With all the high-profile voter registration efforts aimed at young people across the country this year, one question has hung in the air: Would the registration efforts translate into votes?
In North Carolina, the answer so far appears to be yes. Since early voting started Thursday, the state's youngest voters have turned out in greater percentages than voters in their late 20s and 30s.
Through Tuesday morning, 8.5 percent of North Carolina's registered voters ages 18-24 had already voted or requested absentee ballots – compared with 6.3 percent of those ages 25-45.
Just under 56,000 of the state's youngest voters have already gone to the polls or requested absentee ballots.
Sandra Rosen, waiting in line to vote at UNC Charlotte this week, said the election is a hot topic on campus. Rosen, who said she plans to vote for Democrat Barack Obama, said students gathered to watch the presidential debates “like it was a football game.”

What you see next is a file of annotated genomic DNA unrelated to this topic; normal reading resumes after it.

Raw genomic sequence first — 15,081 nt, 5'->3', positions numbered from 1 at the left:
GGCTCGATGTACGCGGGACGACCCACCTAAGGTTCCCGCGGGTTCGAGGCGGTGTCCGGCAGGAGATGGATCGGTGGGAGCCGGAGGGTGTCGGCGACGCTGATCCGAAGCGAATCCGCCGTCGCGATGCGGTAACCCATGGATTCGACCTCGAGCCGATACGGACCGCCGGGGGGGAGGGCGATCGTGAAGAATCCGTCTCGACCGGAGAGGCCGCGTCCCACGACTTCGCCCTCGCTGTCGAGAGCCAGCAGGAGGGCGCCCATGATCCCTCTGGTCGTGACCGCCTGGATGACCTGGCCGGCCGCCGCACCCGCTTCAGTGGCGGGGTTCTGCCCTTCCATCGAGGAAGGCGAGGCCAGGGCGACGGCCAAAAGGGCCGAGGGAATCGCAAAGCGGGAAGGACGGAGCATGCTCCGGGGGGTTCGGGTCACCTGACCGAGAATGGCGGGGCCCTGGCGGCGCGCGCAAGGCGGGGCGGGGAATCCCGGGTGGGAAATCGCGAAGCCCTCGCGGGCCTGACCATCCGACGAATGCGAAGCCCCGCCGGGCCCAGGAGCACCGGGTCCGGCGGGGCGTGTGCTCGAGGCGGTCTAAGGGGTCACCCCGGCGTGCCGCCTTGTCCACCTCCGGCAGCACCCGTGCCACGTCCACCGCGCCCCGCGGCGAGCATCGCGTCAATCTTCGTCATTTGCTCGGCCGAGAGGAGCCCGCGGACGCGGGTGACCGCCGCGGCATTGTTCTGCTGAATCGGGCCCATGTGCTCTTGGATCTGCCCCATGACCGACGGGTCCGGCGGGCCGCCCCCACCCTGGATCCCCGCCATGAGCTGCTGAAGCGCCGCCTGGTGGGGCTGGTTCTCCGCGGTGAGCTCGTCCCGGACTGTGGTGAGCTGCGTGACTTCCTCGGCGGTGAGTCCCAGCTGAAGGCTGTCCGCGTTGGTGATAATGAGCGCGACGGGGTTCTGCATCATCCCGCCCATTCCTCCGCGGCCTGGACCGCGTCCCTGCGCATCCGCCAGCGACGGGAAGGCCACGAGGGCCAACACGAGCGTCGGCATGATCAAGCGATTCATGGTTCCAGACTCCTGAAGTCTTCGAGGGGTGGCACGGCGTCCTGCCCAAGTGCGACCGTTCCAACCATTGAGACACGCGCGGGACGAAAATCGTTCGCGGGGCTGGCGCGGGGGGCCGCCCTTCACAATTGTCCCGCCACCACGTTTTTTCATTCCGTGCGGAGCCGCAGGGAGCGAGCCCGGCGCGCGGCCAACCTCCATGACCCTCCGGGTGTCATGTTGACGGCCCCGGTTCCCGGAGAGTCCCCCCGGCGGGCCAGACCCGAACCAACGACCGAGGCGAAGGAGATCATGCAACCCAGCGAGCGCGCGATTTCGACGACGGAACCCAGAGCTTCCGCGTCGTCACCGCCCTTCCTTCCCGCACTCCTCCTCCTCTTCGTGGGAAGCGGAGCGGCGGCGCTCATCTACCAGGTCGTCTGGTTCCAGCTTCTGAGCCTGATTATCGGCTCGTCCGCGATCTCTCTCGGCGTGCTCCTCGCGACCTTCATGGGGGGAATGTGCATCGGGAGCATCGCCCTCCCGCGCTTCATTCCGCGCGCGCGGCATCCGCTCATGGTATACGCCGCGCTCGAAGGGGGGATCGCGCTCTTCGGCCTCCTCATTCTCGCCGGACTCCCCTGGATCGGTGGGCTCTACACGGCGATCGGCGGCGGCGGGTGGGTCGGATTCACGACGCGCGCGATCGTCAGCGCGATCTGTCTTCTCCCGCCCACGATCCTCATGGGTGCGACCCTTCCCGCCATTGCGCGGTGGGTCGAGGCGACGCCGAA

Katy Harriger, professor of political science at Wake Forest University, isn't surprised at the initial burst by the youngest voters because “this is such a different year.”
But she said she doesn't know whether the 18-to-24-year-olds will keep voting in high numbers the next two weeks.
Across North Carolina, population growth and registration drives have added more than 700,000 new voters this year. More than 200,000 are ages 18-24.
South Carolina has registered 132,000 new voters since February. A breakdown by age was not immediately available.
In North Carolina, nearly half the new voters of all age groups are Democrats.
Read the complete story at charlotteobserver.com